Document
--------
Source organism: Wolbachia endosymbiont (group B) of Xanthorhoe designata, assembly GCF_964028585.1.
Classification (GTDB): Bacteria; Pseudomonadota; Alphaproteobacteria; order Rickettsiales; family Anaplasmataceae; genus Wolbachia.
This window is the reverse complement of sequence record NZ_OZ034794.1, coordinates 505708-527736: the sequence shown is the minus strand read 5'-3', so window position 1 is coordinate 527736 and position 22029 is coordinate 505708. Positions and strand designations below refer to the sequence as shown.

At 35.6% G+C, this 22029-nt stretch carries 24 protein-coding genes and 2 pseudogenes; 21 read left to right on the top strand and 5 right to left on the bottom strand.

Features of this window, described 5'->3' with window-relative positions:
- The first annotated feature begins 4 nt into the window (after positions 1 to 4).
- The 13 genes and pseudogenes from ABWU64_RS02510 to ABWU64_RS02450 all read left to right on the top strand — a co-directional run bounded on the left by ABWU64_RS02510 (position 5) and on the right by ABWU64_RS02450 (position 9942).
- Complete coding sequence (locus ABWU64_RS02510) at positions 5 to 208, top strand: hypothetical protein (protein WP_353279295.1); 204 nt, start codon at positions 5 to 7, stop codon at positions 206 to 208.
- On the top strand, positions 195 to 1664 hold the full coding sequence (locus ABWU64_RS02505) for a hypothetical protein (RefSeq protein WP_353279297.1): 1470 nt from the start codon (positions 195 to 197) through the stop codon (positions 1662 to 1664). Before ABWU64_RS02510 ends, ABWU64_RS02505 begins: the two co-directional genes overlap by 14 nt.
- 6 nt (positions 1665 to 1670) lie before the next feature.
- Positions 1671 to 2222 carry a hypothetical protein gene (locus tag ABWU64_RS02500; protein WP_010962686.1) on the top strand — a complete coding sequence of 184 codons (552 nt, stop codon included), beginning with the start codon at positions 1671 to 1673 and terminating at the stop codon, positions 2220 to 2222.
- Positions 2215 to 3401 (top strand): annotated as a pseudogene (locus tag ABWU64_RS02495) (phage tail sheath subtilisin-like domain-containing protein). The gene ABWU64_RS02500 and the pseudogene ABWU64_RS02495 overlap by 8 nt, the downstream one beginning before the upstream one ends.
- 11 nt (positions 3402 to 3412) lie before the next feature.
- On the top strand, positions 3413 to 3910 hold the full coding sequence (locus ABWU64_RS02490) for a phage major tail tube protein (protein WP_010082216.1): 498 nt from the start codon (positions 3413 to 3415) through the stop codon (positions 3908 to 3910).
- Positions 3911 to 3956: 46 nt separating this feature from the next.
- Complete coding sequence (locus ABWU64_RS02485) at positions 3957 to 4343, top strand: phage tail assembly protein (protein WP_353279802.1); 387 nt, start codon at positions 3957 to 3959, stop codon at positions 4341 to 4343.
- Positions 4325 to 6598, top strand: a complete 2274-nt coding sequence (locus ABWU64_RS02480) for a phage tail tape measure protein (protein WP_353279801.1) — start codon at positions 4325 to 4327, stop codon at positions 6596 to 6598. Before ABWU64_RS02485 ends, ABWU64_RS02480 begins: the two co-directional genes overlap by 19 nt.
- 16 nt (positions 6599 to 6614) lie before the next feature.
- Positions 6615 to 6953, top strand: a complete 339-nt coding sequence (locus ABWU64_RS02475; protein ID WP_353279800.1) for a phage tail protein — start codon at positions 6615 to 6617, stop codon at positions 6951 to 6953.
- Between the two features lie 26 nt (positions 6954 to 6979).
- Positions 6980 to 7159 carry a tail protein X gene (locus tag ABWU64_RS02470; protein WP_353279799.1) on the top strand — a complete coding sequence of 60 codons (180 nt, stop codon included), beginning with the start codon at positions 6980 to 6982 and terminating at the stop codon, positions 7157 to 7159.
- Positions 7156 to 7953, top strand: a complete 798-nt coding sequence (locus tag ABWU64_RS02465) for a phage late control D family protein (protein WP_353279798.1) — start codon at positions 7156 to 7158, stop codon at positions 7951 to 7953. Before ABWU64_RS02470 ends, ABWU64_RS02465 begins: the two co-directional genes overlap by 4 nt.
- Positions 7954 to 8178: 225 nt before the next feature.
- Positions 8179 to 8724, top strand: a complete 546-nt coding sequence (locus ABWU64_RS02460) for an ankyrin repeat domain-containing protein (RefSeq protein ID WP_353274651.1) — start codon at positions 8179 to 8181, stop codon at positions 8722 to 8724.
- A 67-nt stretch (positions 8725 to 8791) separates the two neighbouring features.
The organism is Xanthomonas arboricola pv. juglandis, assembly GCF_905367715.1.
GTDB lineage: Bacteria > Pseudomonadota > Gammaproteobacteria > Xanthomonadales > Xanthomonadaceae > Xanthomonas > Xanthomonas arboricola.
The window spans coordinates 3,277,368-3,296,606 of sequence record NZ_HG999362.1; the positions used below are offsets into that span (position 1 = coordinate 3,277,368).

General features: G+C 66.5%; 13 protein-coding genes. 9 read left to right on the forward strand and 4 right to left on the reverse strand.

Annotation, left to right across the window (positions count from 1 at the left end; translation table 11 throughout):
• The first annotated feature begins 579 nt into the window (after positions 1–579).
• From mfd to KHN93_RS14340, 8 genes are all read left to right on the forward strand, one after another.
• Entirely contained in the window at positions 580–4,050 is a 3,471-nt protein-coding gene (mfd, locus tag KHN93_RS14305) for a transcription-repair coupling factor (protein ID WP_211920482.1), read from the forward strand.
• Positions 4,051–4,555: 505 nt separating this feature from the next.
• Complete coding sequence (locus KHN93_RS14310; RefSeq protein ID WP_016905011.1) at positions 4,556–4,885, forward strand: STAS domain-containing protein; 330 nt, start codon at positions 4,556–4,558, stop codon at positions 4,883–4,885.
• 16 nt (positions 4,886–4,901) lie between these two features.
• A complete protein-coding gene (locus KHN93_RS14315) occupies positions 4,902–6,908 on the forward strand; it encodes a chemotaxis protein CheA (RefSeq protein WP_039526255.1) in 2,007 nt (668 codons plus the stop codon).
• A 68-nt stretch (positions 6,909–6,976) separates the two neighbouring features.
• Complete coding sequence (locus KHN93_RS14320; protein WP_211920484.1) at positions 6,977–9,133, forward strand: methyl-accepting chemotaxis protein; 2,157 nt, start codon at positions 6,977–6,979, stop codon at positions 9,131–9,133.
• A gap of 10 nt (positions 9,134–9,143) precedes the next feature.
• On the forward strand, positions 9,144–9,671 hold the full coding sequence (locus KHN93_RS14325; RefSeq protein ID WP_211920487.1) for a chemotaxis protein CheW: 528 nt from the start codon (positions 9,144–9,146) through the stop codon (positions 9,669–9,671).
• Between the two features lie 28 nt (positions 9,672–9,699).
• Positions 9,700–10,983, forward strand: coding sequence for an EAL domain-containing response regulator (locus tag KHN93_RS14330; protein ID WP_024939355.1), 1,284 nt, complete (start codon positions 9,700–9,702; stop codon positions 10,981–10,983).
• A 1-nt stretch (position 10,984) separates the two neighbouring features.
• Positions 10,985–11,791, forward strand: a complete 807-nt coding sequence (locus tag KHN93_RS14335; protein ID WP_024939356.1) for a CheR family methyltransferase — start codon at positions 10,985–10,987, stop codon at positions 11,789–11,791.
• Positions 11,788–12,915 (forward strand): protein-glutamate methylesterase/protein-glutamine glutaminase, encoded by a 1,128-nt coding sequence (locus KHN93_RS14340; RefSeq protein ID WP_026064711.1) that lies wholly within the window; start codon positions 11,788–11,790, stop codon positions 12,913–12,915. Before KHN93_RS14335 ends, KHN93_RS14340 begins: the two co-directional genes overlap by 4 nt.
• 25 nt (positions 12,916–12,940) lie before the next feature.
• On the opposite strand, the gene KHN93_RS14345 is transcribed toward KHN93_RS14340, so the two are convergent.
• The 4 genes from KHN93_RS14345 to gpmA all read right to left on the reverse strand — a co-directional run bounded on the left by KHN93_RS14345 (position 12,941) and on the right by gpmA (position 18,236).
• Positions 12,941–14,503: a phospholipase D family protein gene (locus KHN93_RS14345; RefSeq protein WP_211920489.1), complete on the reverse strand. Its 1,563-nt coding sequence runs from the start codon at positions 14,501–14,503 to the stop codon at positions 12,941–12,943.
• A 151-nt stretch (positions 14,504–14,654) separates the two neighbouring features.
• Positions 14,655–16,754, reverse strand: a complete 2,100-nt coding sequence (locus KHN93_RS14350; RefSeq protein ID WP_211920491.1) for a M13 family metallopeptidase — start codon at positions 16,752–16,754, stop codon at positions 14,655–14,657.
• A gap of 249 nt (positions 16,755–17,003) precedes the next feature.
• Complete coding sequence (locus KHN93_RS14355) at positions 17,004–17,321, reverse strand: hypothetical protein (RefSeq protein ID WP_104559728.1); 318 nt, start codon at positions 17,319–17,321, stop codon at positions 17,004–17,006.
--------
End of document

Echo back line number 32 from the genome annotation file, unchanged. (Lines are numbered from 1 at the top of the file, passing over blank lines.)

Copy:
• From mfd to KHN93_RS14340, 8 genes are all read left to right on the forward strand, one after another.